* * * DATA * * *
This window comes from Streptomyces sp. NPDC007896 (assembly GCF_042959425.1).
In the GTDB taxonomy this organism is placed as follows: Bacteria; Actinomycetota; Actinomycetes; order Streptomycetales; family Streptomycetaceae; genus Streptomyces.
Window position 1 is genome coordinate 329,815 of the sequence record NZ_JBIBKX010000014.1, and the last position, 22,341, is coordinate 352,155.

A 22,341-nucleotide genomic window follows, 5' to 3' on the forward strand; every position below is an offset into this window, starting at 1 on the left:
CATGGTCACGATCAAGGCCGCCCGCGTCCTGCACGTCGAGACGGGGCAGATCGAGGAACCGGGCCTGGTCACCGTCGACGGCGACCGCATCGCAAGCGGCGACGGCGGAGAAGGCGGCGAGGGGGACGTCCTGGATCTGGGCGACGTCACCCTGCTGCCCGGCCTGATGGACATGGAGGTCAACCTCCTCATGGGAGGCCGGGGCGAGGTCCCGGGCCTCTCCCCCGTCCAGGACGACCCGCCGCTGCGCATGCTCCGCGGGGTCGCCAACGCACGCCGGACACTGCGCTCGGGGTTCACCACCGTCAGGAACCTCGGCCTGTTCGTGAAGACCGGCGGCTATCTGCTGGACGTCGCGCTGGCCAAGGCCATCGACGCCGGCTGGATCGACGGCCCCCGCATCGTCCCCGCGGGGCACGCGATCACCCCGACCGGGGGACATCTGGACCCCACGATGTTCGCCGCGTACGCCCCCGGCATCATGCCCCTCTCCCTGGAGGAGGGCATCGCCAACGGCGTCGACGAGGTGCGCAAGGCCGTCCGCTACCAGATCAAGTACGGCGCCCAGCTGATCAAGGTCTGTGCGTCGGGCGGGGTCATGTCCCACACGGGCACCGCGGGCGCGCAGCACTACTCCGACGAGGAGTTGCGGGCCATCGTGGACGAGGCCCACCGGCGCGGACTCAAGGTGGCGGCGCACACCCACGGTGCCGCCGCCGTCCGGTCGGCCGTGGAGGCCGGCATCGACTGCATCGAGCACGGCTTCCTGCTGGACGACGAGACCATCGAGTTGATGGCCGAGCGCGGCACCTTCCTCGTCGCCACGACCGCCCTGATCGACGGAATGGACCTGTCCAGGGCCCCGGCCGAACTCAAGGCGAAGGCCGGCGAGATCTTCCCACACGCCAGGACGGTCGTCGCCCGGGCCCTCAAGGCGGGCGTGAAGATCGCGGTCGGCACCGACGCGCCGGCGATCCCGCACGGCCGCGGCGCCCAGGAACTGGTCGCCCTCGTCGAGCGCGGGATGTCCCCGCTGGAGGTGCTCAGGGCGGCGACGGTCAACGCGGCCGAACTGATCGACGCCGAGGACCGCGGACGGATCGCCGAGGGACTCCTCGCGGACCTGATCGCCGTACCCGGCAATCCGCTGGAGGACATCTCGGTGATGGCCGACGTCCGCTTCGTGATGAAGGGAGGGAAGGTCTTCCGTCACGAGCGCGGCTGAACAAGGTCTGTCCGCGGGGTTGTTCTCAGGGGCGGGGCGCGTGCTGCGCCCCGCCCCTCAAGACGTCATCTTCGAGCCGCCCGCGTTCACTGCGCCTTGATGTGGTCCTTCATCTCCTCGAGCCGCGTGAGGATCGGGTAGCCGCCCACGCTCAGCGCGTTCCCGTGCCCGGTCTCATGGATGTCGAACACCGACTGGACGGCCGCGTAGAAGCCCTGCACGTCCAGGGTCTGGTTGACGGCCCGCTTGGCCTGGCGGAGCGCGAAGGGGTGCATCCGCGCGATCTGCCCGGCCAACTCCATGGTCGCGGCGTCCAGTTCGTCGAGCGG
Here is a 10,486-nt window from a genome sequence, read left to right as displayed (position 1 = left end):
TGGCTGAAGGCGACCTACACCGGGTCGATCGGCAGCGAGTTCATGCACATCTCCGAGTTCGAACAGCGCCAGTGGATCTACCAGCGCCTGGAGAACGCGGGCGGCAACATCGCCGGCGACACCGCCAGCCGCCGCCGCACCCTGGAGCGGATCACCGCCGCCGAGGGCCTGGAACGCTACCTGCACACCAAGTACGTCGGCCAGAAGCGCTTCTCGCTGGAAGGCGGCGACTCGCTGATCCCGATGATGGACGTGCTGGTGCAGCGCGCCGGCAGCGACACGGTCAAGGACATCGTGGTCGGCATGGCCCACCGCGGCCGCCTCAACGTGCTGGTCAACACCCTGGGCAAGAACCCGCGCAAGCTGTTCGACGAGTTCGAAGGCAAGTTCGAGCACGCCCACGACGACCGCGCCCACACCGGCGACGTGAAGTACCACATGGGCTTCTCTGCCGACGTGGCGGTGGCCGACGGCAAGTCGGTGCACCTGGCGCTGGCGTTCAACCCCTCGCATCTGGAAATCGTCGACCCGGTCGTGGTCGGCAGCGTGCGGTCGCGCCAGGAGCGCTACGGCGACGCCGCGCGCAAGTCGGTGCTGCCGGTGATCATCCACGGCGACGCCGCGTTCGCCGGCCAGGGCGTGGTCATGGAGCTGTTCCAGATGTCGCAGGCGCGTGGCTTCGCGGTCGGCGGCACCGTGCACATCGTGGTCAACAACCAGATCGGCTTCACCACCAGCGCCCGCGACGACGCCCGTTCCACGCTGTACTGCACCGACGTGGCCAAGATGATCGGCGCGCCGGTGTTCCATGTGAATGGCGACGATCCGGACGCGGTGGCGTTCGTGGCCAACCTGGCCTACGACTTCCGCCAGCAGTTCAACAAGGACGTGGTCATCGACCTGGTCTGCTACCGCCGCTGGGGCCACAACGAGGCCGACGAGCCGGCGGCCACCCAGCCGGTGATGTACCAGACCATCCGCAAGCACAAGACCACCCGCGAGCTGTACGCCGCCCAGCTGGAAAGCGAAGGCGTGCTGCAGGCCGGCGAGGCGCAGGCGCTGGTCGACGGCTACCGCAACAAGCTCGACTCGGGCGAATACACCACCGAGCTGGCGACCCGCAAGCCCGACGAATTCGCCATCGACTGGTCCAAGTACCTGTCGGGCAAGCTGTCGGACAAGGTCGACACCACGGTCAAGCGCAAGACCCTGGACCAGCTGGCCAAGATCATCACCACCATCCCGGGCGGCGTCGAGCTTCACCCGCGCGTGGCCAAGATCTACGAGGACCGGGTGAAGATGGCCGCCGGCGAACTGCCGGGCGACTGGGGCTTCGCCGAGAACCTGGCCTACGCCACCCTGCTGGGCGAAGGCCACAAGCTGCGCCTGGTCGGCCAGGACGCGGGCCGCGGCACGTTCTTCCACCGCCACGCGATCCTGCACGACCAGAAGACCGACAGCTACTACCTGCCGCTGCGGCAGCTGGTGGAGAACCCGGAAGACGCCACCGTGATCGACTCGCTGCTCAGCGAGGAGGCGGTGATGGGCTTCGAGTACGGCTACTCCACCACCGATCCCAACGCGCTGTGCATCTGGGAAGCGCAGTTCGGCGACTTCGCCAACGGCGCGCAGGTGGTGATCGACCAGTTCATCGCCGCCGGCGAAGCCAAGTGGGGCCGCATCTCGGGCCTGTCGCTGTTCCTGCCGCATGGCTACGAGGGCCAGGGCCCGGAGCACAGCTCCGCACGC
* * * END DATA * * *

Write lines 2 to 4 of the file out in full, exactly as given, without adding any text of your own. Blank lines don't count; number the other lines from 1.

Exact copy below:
In the GTDB taxonomy this organism is placed as follows: Bacteria; Actinomycetota; Actinomycetes; order Streptomycetales; family Streptomycetaceae; genus Streptomyces.
Window position 1 is genome coordinate 329,815 of the sequence record NZ_JBIBKX010000014.1, and the last position, 22,341, is coordinate 352,155.

A 22,341-nucleotide genomic window follows, 5' to 3' on the forward strand; every position below is an offset into this window, starting at 1 on the left: